Utah Bill Would Force Transgender Students to Use Separate Bathrooms
Written by Zach Ford and Josh Israel
A Utah state legislator filed a bill Wednesday that would prevent students from using school bathrooms that were not consistent with their biological “male or female phenotype.” By defining gender as the same as sex, it would reject the existence of gender identity and force transgender kids to either risk their safety and use the wrong bathroom or face isolation by using a separate private bathroom.
Rep. Mark Kennedy’s (R) House Bill 87 would change Utah law to prohibit students from using “a public school’s gender-segregated bathroom if the bathroom does not correspond to the student’s gender.” Kennedy told a local newspaper that the bill was a reaction to California and designed to make sure that no similar protections are given in Utah to transgender students. “We are just trying to make sure people are comfortable,” he argued.
But defining a person’s gender based on their birth certificate or a doctor’s examination of the “physical examination of the individual’s genitalia,” as his bill aims to do, would hardly accomplish that objective.
Brandie Balken, executive director of Equality Utah, told ThinkProgress that her group strongly hopes this “unnecessary and dehumanizing” bill does not move forward. Transgender people, she observed, “are average human beings who simply want to go to school or work, do their work, and go home. They simply want reasonable accommodations.” The problem with this bill and others like it that seek to discriminate against LGBT people, she noted, “is seeking to set us apart — to put us on the outside of the regular every day lives.”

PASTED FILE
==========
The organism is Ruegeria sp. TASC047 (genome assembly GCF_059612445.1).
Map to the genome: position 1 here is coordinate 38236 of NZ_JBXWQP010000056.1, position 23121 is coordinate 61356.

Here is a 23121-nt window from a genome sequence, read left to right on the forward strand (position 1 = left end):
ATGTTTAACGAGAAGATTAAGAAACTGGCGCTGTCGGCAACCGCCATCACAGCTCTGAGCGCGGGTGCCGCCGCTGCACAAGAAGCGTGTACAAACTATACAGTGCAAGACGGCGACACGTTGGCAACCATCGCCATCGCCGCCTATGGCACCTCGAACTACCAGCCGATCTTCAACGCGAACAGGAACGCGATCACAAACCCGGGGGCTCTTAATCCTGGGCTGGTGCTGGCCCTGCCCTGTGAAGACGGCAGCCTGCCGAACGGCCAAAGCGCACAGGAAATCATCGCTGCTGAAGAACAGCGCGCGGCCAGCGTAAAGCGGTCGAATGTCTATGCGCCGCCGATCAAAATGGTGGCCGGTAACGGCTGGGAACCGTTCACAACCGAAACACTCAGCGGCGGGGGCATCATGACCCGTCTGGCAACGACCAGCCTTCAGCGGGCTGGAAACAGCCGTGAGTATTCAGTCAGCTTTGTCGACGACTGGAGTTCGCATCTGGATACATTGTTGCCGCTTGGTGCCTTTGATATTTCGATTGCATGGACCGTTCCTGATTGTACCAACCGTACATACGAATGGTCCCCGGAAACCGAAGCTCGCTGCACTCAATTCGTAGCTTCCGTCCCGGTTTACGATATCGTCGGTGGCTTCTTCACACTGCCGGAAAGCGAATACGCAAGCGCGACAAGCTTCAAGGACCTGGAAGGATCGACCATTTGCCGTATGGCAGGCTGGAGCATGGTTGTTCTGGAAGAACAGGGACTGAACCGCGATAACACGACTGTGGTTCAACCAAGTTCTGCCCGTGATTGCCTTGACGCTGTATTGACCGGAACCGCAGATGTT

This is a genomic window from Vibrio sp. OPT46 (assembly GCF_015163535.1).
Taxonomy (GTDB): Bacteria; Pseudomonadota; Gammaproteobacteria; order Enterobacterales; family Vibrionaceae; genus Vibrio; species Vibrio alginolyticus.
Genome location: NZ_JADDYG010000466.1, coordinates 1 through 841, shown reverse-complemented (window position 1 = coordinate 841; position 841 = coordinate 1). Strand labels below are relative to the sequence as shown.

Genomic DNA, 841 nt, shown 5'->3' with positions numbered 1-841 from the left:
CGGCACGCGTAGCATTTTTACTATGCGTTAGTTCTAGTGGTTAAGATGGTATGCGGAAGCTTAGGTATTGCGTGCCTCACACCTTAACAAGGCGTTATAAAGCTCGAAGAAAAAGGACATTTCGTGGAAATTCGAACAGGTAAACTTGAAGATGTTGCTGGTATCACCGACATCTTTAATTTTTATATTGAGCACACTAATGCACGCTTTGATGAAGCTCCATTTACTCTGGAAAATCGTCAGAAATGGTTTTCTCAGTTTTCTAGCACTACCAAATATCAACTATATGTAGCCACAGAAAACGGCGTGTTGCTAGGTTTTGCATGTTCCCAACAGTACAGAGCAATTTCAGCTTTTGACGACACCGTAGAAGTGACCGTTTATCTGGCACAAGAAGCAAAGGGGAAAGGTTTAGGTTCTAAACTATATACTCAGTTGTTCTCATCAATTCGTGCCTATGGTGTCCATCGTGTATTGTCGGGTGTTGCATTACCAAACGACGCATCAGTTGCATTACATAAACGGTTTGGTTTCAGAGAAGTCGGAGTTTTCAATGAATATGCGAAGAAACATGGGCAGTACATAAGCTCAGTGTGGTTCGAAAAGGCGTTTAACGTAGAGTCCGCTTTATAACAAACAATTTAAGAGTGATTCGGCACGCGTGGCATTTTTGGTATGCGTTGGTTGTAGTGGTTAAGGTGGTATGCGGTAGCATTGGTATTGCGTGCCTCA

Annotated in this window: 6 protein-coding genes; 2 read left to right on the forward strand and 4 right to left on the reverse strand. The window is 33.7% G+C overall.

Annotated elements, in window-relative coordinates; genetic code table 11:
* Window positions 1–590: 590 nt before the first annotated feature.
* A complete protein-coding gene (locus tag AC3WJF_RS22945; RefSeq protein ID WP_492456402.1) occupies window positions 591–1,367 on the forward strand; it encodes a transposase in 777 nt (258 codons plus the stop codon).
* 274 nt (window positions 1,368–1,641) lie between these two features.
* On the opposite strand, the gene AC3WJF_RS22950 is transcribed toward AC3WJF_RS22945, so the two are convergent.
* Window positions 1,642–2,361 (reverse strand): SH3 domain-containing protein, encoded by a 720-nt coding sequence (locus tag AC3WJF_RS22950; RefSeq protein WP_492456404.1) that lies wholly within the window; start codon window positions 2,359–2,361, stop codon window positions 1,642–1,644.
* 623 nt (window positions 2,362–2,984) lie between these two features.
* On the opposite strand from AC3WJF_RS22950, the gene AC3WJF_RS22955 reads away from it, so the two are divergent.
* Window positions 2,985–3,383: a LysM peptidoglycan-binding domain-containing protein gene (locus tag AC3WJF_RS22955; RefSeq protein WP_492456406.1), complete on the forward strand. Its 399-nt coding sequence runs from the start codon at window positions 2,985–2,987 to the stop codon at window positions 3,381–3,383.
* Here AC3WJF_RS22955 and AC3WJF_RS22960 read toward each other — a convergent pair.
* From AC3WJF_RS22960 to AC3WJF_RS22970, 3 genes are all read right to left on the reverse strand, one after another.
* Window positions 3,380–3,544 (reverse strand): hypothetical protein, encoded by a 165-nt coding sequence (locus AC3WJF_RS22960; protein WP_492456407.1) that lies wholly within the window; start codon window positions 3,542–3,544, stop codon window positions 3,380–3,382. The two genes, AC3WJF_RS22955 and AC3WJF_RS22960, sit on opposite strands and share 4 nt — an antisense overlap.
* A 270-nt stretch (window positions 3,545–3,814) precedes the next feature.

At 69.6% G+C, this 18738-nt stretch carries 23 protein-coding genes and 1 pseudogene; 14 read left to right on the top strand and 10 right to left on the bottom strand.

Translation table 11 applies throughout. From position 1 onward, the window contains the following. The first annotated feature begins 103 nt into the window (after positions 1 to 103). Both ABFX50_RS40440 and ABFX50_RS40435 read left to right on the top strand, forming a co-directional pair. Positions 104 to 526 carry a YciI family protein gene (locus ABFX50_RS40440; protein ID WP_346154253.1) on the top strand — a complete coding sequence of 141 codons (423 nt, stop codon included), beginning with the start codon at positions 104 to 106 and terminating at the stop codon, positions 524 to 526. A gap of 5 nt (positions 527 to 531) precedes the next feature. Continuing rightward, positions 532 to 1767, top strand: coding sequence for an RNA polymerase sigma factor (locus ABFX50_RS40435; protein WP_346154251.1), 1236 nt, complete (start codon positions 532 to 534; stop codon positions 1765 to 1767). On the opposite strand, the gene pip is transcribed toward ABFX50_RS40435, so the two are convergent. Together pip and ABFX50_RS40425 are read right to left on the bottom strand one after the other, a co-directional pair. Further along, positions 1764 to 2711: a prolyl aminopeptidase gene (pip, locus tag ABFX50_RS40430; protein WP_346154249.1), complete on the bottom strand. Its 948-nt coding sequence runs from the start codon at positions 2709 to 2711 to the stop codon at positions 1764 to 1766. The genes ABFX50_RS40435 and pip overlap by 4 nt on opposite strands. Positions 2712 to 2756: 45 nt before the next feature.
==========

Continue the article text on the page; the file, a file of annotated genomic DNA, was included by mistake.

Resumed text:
Balken added that forcing transgender students to use separate bathroom facilities could have a hugely damaging impact on them emotionally. “We know this, from being kids ourselves. We all want to be included.”
Studies have shown that kids whose gender does not match their “male of female phenotype” (as defined by Kennedy) already suffer from high rates of depression and suicide attempts. The Maine Supreme Court ruled Thursday that denying bathroom access to trans students is discrimination, and judges in Colorado and California have similarly ruled on their behalf.
This post was originally published in ThinkProgress
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